Charles Dickens most famous Bildungsroman novel
How Does Dickens’ Presentation of Pip as a young boy contrast to Pip as an Adult? Great Expectations is one of Charles Dickens most famous Bildungsroman novel. This story is serialised in journals from 1860 – 1861. It was published chapter at a time therefore would leave every chapter at a cliff-hanger. Due to this novel being published in journals it made this semi-autobiographical narrative available to the mass of people; soaring its popularity. The main theme of this novel is associated with the main factors of Victorian era; Being Gentlemen; Education and Crime and Punishment.
Dickens was a social observer and would therefore base his narratives on his concerns for the social laws. Great Expectations was an example of this. This story is based on Pip, the main character, and how his life changes as he comes into possession of a lot of money from an unknown benefactor breaking the wall of social mobility on his way to become a Gentleman.
The whole essay shows the retrospective view of Pip looking back on his life.
Furthermore most of the events experience by Pip could also be his past experiences. This is why ‘Great Expectations’ is Charles Dickens most semi-autobiographical piece of writing.
This general aim of this essay is to describe the way Pip was presented as a young boy and later on in his life by this worldwide known author, Charles Dickens. The key scenes in this novel which will be analysed in detail. The chosen key scenes are; chapters 1-8 where Pip is growing up as a young kid and ahs his first encounter with the convict. The significance of these chapters is that it shows Pip’s childhood and also describes his first meeting with Magwitch, who plays a huge role in this novel.
The central point of this report will be focused on chapter 27-38. This shows Pip as a young gentleman. This is very vital as it shows the way Pip has changed from his childhood ways. In these chapters it shows when Pip is reunited with his benefactor. The Last key scenes will be chapter 57 and 58. This is when Pip is comes together with Joe hoping to propose to Biddy. The significance of this is that Joe is going to get married to Biddy; therefore Pips reaction to this news is very interesting.
Pip was bought up an orphan. The only living family member of Pip was his sister Mrs Joe Gargery. “My first fancies regarding what they were like were unreasonably derived from their tombstones” This quotation emphasis the fact that Pip was an orphan who had never seen his parents and is an example of dual narrative as it is quite humorous but also sad at the same time. At the beginning of the play Dickens makes the readers fell sympathetic towards Pip. This makes the readers like Pip throughout the story no matter what he does.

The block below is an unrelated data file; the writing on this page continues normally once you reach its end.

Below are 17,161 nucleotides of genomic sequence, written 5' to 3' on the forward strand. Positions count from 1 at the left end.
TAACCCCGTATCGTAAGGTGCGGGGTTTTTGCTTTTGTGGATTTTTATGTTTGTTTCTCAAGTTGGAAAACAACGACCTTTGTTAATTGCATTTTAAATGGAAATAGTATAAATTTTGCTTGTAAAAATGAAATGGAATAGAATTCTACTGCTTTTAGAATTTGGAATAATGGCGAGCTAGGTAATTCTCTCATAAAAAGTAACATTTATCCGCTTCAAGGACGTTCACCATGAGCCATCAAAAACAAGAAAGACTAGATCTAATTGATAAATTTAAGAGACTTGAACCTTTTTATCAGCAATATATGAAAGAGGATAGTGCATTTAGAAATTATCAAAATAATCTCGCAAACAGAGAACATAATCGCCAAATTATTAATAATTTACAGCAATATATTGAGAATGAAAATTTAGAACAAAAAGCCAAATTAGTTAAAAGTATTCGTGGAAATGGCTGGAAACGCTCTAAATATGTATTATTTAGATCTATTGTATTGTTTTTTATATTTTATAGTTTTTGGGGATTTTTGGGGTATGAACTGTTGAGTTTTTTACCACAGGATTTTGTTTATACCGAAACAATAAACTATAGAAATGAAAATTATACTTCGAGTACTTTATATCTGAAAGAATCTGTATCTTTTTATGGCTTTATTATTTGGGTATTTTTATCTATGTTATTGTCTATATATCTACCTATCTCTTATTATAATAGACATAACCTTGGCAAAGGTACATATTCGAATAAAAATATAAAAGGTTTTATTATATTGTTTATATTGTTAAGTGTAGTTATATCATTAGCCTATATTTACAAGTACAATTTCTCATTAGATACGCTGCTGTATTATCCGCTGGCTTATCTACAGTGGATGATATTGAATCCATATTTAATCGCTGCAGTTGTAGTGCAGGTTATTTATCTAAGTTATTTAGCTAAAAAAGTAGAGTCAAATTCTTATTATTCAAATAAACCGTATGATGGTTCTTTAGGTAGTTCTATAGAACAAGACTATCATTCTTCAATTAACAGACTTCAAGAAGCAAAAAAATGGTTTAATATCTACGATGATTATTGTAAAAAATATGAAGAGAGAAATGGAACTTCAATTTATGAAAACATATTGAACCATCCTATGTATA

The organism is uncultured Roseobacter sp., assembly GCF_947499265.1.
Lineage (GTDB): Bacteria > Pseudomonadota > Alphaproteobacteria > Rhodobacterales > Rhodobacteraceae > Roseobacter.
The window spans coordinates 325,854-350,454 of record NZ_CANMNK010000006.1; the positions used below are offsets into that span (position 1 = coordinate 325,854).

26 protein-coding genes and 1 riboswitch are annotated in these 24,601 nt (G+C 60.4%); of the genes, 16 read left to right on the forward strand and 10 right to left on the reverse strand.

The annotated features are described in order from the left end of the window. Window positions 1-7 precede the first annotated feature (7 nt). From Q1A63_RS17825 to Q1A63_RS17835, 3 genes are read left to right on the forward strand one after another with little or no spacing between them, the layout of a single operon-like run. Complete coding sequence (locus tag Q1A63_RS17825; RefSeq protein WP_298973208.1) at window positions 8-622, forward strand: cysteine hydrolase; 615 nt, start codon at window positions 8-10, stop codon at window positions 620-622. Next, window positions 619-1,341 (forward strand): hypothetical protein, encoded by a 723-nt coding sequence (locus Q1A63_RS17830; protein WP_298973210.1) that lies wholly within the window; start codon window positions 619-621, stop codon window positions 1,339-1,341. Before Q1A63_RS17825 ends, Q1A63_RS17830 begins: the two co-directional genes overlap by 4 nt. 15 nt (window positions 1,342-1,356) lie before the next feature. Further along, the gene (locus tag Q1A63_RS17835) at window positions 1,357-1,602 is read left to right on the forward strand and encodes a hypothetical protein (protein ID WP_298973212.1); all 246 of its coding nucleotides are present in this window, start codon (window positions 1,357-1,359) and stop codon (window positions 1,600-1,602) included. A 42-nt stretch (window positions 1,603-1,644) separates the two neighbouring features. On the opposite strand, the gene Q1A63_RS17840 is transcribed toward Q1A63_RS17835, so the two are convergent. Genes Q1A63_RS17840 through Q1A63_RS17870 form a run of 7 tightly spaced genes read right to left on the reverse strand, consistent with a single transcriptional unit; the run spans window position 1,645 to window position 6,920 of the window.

In the Victorian Era being an orphan was very common. It meant they had no prospects for the future, would be illiterate and would therefore lead a very poor life. They would usually be homeless or taken in by gentlemen’s to be their slaves. “I was at that time undersized for years and not very strong”. This quotation shows that Pip had a lack of prospects which emphasised he came from a poor background. The term undersized could be used for physical terms but also could be used that he had no say in the community as he was a child and he had no say generally as him and his family were very poor.
Charles Dickens reversed these points about a poor person and made social mobility possible for Pip. At the beginning of the narrative Pip is a naive young boy who has no knowing of the outside world. Most of this is due to being brought up without education. Education in that era was very important as only the rich could afford it. This immediately brought up the aspect of class issues in this novel. Education led to people being in a higher social group to those who weren’t educated and possibly shaped their future.
Pip suffered abuse from many people. He was bought up ‘by hand’ by his sister Mrs Joe. She had a reputation for this. This showed that Pip was brought with discipline and wouldn’t dare to do a thing wrong as he would get punished for this. Another quotation that explains that Mrs Joe beats Pip to teach him manners and discipline is “Be grateful boy to them which bought you up by hand”. “What’s worse she’s got the tickler with her”, this quotation shows how much Pip feared the tickler and getting beaten by Mrs Joe.
As well as receiving physical abuse from Mrs Joe he received verbal abuse from many family friends such as Mr Pumblechook and also Estella. It was from the Victorian times that the saying ‘Children should be seen but not heard’ was created. This saying applied to Pip. Many guttural sounds were used to describe the abuse that was inflicted upon Pip such as “rampage”. This emphasises the un-human like behaviour of Mrs Joe towards Pip.
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